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Int Neurourol J. 2017 Sep;21(3):178-188. doi: 10.5213/inj.1734984.492. Epub 2017 Sep 12.

Afferent Pathway-Mediated Effect of α1 Adrenergic Antagonist, Tamsulosin, on the Neurogenic Bladder After Spinal Cord Injury.

Author information

1
Department of Anesthesiology and Pain Medicine, Kyung Hee Medical Center, College of Medicine, Kyung Hee University, Seoul, Korea.
2
Department of Physiology, College of Medicine, Kyung Hee University, Seoul, Korea.
3
Department of Surgery and Biomedical Sciences, Cedars-Sinai Medical Center, Los Angeles, CA, USA.
4
Department of Medicine, University of California Los Angeles, Los Angeles, CA, USA.
5
Department of Urology, Gachon University Gil Medical Center, Gachon University School of Medicine, Incheon, Korea.

Abstract

PURPOSE:

The functions of the lower urinary tract (LUT), such as voiding and storing urine, are dependent on complex central neural networks located in the brain, spinal cord, and peripheral ganglia. Thus, the functions of the LUT are susceptible to various neurologic disorders including spinal cord injury (SCI). SCI at the cervical or thoracic levels disrupts voluntary control of voiding and the normal reflex pathways coordinating bladder and sphincter functions. In this context, it is noteworthy that α1-adrenoceptor blockers have been reported to relieve voiding symptoms and storage symptoms in elderly men with benign prostatic hyperplasia (BPH). Tamsulosin, an α1-adrenoceptor blocker, is also considered the most effective regimen for patients with LUT symptoms such as BPH and overactive bladder (OAB).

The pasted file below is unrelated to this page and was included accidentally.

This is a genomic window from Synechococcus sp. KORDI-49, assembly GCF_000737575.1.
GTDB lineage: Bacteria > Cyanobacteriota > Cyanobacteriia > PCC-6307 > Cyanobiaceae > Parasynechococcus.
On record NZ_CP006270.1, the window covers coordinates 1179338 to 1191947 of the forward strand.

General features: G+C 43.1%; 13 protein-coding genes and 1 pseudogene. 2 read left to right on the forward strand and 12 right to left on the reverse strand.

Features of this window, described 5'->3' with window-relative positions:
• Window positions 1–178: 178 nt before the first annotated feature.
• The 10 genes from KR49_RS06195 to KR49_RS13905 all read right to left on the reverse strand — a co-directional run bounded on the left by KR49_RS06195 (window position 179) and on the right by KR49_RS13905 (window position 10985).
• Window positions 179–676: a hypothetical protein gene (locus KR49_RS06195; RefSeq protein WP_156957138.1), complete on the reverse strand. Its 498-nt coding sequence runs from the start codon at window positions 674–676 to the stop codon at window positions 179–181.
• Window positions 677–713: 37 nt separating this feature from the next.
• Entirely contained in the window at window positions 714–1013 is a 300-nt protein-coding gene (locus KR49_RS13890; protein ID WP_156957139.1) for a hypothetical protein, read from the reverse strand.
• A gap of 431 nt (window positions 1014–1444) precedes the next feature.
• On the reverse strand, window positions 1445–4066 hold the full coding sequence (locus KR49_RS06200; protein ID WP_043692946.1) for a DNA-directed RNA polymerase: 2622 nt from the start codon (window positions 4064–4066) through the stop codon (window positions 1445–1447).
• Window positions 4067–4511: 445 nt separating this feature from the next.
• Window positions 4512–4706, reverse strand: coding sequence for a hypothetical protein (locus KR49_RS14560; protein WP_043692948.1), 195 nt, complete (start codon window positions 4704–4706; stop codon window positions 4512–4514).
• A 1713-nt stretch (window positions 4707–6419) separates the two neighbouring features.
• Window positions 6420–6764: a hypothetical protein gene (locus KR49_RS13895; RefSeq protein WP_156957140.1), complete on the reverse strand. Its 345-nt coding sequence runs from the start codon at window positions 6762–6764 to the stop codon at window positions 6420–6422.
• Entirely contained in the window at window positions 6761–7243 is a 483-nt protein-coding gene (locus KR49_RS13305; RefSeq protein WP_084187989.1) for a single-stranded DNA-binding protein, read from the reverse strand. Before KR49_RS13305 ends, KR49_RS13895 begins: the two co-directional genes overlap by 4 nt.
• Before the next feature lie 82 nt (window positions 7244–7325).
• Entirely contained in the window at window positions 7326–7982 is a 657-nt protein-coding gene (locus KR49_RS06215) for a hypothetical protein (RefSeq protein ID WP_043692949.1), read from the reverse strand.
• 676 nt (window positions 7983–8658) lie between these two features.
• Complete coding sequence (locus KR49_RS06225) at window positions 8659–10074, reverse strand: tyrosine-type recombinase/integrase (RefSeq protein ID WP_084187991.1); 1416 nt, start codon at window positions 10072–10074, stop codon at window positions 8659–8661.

METHODS:

In the present study, the effects of tamsulosin on the expression of c-Fos, nerve growth factor (NGF), and nicotinamide adenine dinucleotide phosphate-diaphorase (NADPH-d) in the afferent micturition areas, including the pontine micturition center (PMC), the ventrolateral periaqueductal gray matter (vlPAG), and the spinal cord (L5), of rats with an SCI were investigated.

RESULTS:

SCI was found to remarkably upregulate the expression of c-Fos, NGF, and NADPH-d in the afferent pathway of micturition, the dorsal horn of L5, the vlPAG, and the PMC, resulting in the symptoms of OAB. In contrast, tamsulosin treatment significantly suppressed these neural activities and the production of nitric oxide in the afferent pathways of micturition, and consequently, attenuated the symptoms of OAB.

CONCLUSIONS:

Based on these results, tamsulosin, an α1-adrenoceptor antagonist, could be used to attenuate bladder dysfunction following SCI. However, further studies are needed to elucidate the exact mechanism and effects of tamsulosin on the afferent pathways of micturition.

KEYWORDS:

Nerve growth factor; Nitric oxide synthase; Spinal cord injury; Tamsulosin; c-Fos

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